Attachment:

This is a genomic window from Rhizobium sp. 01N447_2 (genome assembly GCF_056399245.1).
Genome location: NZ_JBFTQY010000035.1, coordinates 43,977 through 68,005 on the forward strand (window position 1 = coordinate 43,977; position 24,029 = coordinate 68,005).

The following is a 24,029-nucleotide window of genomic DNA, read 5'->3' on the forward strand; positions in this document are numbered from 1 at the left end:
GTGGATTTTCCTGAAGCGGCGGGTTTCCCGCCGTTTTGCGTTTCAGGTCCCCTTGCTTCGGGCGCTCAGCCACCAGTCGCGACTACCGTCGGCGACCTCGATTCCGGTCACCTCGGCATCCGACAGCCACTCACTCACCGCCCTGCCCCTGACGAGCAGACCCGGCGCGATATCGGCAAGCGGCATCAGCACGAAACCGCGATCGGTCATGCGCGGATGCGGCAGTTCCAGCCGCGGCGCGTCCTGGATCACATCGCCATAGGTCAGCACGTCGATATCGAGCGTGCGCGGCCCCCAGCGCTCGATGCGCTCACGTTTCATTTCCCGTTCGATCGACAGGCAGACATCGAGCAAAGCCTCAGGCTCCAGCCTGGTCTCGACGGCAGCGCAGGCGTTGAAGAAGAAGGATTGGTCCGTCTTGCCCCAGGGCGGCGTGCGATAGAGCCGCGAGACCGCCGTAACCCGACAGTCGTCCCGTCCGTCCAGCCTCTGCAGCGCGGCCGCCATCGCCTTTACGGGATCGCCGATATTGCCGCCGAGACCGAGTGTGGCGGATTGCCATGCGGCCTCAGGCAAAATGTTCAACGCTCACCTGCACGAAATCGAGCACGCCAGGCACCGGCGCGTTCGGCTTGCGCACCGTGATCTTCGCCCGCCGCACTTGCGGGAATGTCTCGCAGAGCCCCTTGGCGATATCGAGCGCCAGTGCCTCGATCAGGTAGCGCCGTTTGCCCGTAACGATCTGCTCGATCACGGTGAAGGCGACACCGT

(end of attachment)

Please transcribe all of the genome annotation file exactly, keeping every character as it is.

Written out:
This is a genomic window from Rhizobium sp. 01N447_2 (genome assembly GCF_056399245.1).
Genome location: NZ_JBFTQY010000035.1, coordinates 43,977 through 68,005 on the forward strand (window position 1 = coordinate 43,977; position 24,029 = coordinate 68,005).

The following is a 24,029-nucleotide window of genomic DNA, read 5'->3' on the forward strand; positions in this document are numbered from 1 at the left end:
GTGGATTTTCCTGAAGCGGCGGGTTTCCCGCCGTTTTGCGTTTCAGGTCCCCTTGCTTCGGGCGCTCAGCCACCAGTCGCGACTACCGTCGGCGACCTCGATTCCGGTCACCTCGGCATCCGACAGCCACTCACTCACCGCCCTGCCCCTGACGAGCAGACCCGGCGCGATATCGGCAAGCGGCATCAGCACGAAACCGCGATCGGTCATGCGCGGATGCGGCAGTTCCAGCCGCGGCGCGTCCTGGATCACATCGCCATAGGTCAGCACGTCGATATCGAGCGTGCGCGGCCCCCAGCGCTCGATGCGCTCACGTTTCATTTCCCGTTCGATCGACAGGCAGACATCGAGCAAAGCCTCAGGCTCCAGCCTGGTCTCGACGGCAGCGCAGGCGTTGAAGAAGAAGGATTGGTCCGTCTTGCCCCAGGGCGGCGTGCGATAGAGCCGCGAGACCGCCGTAACCCGACAGTCGTCCCGTCCGTCCAGCCTCTGCAGCGCGGCCGCCATCGCCTTTACGGGATCGCCGATATTGCCGCCGAGACCGAGTGTGGCGGATTGCCATGCGGCCTCAGGCAAAATGTTCAACGCTCACCTGCACGAAATCGAGCACGCCAGGCACCGGCGCGTTCGGCTTGCGCACCGTGATCTTCGCCCGCCGCACTTGCGGGAATGTCTCGCAGAGCCCCTTGGCGATATCGAGCGCCAGTGCCTCGATCAGGTAGCGCCGTTTGCCCGTAACGATCTGCTCGATCACGGTGAAGGCGACACCGT